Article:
Photography tips – taking photos on your iPhone

I saw an advert pop up on my Instagram about an iPhone course and I thought, hang on, I am sure I can find out the information without paying for a course. I did, some of the tips I already knew but I did learn a few new functions! So I wanted to share it. For this post I am using my iPhone 8 Plus, it is updated with the most recent iOS update too (currently 12.3.2). So here are my photography tips with an iPhone:

First off – use the grid

The grid is really useful on your iPhone camera as it helps you to line up your photos correctly, using the rule of thirds. It’s probably the only “technical” photography thing I know. The grid is split into 9 equal parts and allows you to align your subject in one of these intersections. It creates more depth, tension and interest than just snapping everything in the centre of the camera. I have always used the grid, it helps me to align my photos properly and make sure I get it right.

Here’s the grid shot using the rule of thirds, I have positioned the camera so the rose (my subject) is in the left hand intersection of the grid:

Here is the same photo using the middle intersection:

The outcome with the rose on the left, I think it looks much more creative (don’t you?), this photo is completely unedited:

To turn the grid on your iPhone, open “settings“, “camera” and slide the “grid” to on.

Whilst we are in settings, lets turn on HDR:

Turn on HDR

HDR is High Dynamic Range. This basically means that it takes a few snaps at the time you press the button, taking before and after moments – it then compresses them to get the best photo. The photos are brighter, the contrast is more vivid and I think they come to life a little more. Here are 2 photos of the same thing, you can see the difference and they are completely unedited.

With HDR:

Without HDR:

To turn on HDR on your iPhone, open “settings“, “camera” and slide the “HDR” to on, you also want to turn “keep original photo” on too.

Tap the subject to focus

Did you know if you tap on the screen of the camera, the camera will focus on where you tapped? Most people probably know this already, it’s quite an intuitive feature of the iPhone camera. You can tell when you have focussed as a little yellow box appears on where you tapped. If you see in the photo below, there’s a yellow box with a sunshine next to it.

Tap and hold to lock on the subject

Now this was a very neat new trick I learnt. I had no idea I could do this with my iPhone camera. I was very excited! If you follow the instructions above, but instead of tapping on what you want to focus on, tap & hold it. You will get the yellow box with the sunshine, but it will also say AE/AF LOCK at the top. This means auto-focus and auto-exposure is locked. The benefit of this is that you can move around a little & adjust the camera whilst keeping your subject in focus. In the photo below I tapped and held on the dogs, so even though they are moving it kept the focus for me.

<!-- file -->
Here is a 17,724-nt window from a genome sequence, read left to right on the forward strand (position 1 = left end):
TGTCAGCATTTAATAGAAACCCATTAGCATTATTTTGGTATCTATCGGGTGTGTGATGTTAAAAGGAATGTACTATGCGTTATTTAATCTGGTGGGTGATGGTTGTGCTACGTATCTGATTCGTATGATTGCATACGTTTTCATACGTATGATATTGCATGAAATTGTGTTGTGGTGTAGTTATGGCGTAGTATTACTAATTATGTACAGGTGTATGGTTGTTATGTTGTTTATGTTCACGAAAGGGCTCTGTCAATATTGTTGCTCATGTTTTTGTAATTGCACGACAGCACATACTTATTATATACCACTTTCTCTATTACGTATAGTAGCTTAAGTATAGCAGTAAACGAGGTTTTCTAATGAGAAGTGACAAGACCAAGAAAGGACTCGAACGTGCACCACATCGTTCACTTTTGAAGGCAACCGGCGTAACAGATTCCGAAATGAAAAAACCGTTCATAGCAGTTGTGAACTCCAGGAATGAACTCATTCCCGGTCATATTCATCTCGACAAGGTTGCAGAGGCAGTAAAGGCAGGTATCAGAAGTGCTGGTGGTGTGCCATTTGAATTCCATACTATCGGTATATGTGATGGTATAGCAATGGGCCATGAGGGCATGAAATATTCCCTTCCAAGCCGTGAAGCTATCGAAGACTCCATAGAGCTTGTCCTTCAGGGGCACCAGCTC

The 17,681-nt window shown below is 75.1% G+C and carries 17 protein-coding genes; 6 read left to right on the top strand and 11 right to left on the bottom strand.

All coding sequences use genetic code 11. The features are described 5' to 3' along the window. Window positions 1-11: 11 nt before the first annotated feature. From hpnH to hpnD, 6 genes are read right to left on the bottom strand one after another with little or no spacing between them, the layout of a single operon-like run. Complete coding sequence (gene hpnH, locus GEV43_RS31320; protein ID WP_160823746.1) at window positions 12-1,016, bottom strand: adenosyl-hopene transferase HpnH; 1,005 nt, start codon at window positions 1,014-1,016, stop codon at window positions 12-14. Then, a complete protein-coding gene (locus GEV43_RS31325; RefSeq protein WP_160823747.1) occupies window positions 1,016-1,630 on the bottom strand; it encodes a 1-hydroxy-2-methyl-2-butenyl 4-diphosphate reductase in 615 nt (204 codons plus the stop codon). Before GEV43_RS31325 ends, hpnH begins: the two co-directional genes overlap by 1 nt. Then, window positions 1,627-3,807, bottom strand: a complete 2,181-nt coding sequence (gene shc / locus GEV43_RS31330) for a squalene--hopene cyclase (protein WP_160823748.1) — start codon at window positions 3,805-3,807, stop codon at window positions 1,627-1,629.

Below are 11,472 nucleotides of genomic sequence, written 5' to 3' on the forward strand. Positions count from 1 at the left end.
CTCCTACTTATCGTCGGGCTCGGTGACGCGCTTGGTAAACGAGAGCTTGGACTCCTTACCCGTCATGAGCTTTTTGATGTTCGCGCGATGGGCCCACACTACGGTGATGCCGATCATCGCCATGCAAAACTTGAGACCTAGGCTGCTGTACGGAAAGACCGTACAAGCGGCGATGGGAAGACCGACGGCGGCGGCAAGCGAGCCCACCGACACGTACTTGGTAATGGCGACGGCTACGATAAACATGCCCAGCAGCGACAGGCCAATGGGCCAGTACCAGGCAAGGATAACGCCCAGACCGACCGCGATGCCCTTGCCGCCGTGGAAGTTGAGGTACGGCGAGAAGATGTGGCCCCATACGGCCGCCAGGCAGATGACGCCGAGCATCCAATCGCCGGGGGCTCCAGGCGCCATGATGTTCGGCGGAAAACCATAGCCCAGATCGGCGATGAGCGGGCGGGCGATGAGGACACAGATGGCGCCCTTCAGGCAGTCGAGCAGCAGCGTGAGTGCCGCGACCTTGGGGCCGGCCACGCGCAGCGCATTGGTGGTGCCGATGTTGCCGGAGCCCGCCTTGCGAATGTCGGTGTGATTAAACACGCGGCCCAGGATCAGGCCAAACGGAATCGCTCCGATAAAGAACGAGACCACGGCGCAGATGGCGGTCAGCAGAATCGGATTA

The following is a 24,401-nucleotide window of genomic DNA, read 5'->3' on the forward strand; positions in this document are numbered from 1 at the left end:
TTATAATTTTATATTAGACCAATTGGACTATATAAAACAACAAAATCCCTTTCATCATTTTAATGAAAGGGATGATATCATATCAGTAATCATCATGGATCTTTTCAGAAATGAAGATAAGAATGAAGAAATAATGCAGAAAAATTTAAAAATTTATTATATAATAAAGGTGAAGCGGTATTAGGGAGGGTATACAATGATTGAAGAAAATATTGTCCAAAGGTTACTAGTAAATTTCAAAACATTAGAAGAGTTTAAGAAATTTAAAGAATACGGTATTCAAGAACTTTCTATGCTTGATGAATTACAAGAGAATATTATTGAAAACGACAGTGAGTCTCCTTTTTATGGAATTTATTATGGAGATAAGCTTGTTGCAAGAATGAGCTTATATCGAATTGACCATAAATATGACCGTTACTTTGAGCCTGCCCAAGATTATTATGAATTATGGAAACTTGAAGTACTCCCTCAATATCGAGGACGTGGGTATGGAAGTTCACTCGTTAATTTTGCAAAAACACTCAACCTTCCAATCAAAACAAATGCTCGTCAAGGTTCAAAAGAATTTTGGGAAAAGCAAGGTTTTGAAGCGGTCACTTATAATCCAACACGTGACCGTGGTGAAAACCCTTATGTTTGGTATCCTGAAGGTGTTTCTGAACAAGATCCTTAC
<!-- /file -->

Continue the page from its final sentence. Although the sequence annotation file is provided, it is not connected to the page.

You can see the closest point to the camera, the dog leads, is out of focus and the dogs are in focus.

Change the exposure

Another “WOW” moment for me was when I learnt I could change the exposure with a swipe of my finger. So, when you have done the tap to focus thing, as above, you see the sunshine around the yellow box. When you see that sunshine, you can basically swipe up the screen or down to make the exposure higher or lower. Swiping up makes the exposure higher, which essentially lightens the photo and to swipe down is makes the exposure lower, therefore making it darker. Try it:

Default photo settings:

High exposure:

Low exposure:

Taking a flat lay

I had no idea my iPhone could do this. I have noticed the little cross hairs before but I had no idea what they did. If you hold your phone above the subject, as to take a flat lay, you will notice a yellow and white cross hair appears. The aim of these is to allow you to merge these together, so you know the iPhone is flat. To get the best photo. It’s like a spirit level for the camera. What an amazing idea and a great addition to the photography tips.

Can you notice the yellow and white crosses in the middle of the screen?

I adjusted the iPhone to be “flatter” (level with the ground) and the yellow and white cross merged. So clever:

Use the Square setting

If you are taking a photo purely for Instagram, use the square setting on the camera. It will help you shape your subject accurately and using the grid you can get the exact composure you want for your photo.

Live photos

Last but not least, using the live photo setting means you can do some fun things with the photos – like make them loop around like a video or a long exposure photo (which makes blurry motion shots). This is a post editing type of photography tip. Now, I didn’t get too creative as it would have been fun to do it with car lights in the dark or a trickling stream. Instead I went with the blustery leaves:

To turn live on your camera settings, simply by making sure the live icon is yellow when you take a photo, this means it is on. The live icon is the two circles surrounded by the dotted circle, on the left hand menu (or top menu depending on rotation), 3rd icon down:

Then, after you have taken a live photo, you can swipe up from the photo gallery to see all the fun options you have for each live photo:

You may already know some of these photography tips, or you might not use them fully. I would love to know if you have any other tips and tricks with an iPhone. I love taking photos and I always have my iPhone on me, so I like to make the most out of iPhoneography!

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